The common opinion that A little night music is a comedy about rich people who engage in naughty pleasures is not Winokur's thing, in any case. "This is not about sex, but about desire. Fulfilled and unfulfilled." Protagonist is the actress Desirée Armfeldt, who was never short of men, but finds out that lawyer Fredrik Egerman is the only man she has ever loved. She want him back and invites him and his young wife- along with some other people who serve as a cover - to the house of her mother, the former courtesan Madame Armfeldt. This results in a merry-go-round of urges and affairs.

Whereas the piece by Sondheim and dialogue author Hugh Wheeler was loosely based on the romantic comic film 'Smile of a Summer Night' by Ingmar Bergman (1955), Winokur intensively studied his Swedish colleague. "When I saw the film, I came to understand the piece better," Zack Winokursays. "Bergman was obsessed by Mozart, and he may well have had Mozart's Le nozze di Figaro in mind. In this case as well, with all entanglements, the servants are the only ones who are still in control. They are the only ones who have not lost touch with reality."

Human feelings

What especially struck Winokur in Bergman's film: "The setting is totally Victorian, but at the same time, the story and the characters are so very much of today. The way they struggle with sex and morality and their own human feelings. The power of this story lies in the contrast between what is public and what is private, and the discomfort that results from this. You see civilised people, but undisguised moral issues such as we also know nowadays are at stake." The director gives this a form that makes the tension tangible as well, by creating a big red velvet space on the stage that can be folded and expanded into various 'rooms'.

"Wealth and entrapment, they are both present here." What he wants to investigate during the rehearsal stage is how he can add more 'real time'. "A lot is happening off stage in the story. Someone leaves the stage and returns a changed person. Maybe I will show more of this parallel story on stage."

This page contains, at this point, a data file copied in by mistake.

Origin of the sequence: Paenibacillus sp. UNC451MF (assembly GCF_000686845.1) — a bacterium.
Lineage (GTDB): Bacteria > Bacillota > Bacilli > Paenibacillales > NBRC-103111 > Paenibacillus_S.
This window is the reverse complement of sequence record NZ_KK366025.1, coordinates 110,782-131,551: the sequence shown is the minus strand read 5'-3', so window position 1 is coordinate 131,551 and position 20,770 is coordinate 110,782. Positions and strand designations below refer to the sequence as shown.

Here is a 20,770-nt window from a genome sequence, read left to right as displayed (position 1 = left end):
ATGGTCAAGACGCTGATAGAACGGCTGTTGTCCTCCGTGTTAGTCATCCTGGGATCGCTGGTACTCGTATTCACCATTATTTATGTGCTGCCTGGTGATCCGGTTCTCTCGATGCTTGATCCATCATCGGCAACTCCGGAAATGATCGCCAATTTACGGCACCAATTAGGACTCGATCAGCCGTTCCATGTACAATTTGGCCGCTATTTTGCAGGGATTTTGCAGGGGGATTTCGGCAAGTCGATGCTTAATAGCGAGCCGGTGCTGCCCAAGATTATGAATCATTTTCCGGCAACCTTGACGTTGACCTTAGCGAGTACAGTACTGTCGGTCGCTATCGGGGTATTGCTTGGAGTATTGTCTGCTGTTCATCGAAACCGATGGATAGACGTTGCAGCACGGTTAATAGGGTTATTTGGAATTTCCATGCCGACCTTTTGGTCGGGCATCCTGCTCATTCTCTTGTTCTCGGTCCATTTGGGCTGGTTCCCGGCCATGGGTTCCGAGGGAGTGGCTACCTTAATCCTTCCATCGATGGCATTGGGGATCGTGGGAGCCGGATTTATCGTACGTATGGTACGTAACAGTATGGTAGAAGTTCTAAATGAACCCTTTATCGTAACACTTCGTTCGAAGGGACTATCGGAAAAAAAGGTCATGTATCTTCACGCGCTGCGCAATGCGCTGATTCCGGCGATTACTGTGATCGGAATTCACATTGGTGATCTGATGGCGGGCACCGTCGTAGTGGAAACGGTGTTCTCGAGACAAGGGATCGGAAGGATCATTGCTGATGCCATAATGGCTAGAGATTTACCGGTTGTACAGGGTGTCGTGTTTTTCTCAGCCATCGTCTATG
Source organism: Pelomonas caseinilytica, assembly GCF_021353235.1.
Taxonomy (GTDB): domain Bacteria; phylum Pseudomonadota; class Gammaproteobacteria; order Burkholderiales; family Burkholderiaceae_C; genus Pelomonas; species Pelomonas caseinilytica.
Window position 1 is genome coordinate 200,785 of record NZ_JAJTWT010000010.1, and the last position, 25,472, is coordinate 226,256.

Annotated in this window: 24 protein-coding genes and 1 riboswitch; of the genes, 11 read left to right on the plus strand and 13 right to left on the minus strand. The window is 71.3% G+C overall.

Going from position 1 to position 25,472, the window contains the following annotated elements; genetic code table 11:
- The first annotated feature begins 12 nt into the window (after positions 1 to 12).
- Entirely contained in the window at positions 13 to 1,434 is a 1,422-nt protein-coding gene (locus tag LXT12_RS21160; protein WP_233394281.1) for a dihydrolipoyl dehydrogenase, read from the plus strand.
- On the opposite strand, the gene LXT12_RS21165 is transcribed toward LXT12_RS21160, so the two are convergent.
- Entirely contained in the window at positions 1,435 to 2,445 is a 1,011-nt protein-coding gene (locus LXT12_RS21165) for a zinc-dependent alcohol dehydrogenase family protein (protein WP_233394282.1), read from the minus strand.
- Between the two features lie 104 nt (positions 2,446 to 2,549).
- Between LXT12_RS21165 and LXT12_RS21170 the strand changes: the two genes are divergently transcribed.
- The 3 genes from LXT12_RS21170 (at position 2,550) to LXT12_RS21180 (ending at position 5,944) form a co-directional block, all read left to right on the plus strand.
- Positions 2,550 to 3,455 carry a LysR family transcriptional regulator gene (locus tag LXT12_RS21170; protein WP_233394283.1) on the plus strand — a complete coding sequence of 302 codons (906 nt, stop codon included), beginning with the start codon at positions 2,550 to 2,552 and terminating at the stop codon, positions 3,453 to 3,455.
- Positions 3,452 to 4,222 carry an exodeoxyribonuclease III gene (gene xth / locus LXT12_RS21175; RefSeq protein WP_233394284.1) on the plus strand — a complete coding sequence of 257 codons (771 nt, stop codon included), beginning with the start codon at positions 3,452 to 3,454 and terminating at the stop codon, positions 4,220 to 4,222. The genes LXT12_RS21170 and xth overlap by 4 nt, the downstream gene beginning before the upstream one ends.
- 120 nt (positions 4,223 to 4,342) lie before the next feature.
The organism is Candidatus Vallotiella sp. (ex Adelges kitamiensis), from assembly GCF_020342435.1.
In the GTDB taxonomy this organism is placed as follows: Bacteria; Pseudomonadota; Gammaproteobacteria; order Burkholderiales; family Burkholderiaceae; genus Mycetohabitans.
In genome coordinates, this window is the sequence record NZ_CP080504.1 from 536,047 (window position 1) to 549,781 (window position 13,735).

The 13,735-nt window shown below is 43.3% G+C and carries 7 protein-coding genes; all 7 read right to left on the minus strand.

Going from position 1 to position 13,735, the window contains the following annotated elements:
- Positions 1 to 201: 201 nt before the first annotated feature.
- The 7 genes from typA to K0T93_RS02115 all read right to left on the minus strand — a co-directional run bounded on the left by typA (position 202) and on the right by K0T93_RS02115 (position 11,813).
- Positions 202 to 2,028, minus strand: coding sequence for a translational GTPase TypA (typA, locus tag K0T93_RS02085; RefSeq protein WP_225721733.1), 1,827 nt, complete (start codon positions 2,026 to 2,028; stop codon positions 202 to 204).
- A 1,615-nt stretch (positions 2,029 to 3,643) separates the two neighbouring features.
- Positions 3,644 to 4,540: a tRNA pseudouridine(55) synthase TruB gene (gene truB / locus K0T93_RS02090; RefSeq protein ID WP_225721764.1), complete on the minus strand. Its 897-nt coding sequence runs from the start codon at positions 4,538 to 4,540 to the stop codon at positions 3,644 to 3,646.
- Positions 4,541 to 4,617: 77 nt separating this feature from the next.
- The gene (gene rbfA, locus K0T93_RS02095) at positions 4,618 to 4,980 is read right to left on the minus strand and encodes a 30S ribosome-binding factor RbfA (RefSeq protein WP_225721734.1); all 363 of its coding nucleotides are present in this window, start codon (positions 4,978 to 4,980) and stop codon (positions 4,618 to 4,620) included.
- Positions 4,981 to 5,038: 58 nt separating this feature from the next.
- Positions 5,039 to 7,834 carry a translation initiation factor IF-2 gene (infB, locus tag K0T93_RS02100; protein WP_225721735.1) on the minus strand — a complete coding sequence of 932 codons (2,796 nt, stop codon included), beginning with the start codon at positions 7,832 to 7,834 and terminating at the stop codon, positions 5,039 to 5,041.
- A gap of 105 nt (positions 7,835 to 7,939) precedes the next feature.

The hard way

One thing is certain: the one smile from the title of Bergman'sfilm is in fact three smiles, as the old madame Armfeldt herself explains in A little night music. "Every smile represents a stage of life," Winokur says. With the characters as exponents. Youthful innocence, represented by Frederika Armfeldt. The wisdom, learnt the hard way, of her middle-aged mother Desirée. And grandmother Armfeldt as the finiteness incarnate, with death as the only escape. Zack Winokur: "Desirée is the one who struggles most with the transition to another stage of life. Anyway, I like her struggle very much. Basically, it is the struggle to connect with other people."

With 'Send in the clowns' as the grand finale. "Just when she thinks that luck is smiling back at her as she has finally managed to win back her old love Fredrik, all of a sudden she sees crystal clear what she really has ended up with." Her life has been turned into a farce. Even though she sings about that moment in theatrical words, many people will recognise it, Winokur thinks. "You thought that you had an idea of how your life works, and suddenly something happens that completely changes your outlook."

There is still plenty to laugh about. But the director feels that the manner in which merriment always makes way for seriousness gives the piece its great force. "Good comedy needs sincerity. If you cannot connect with it, it will never become funny."

Photo credit by Ingrid Bosman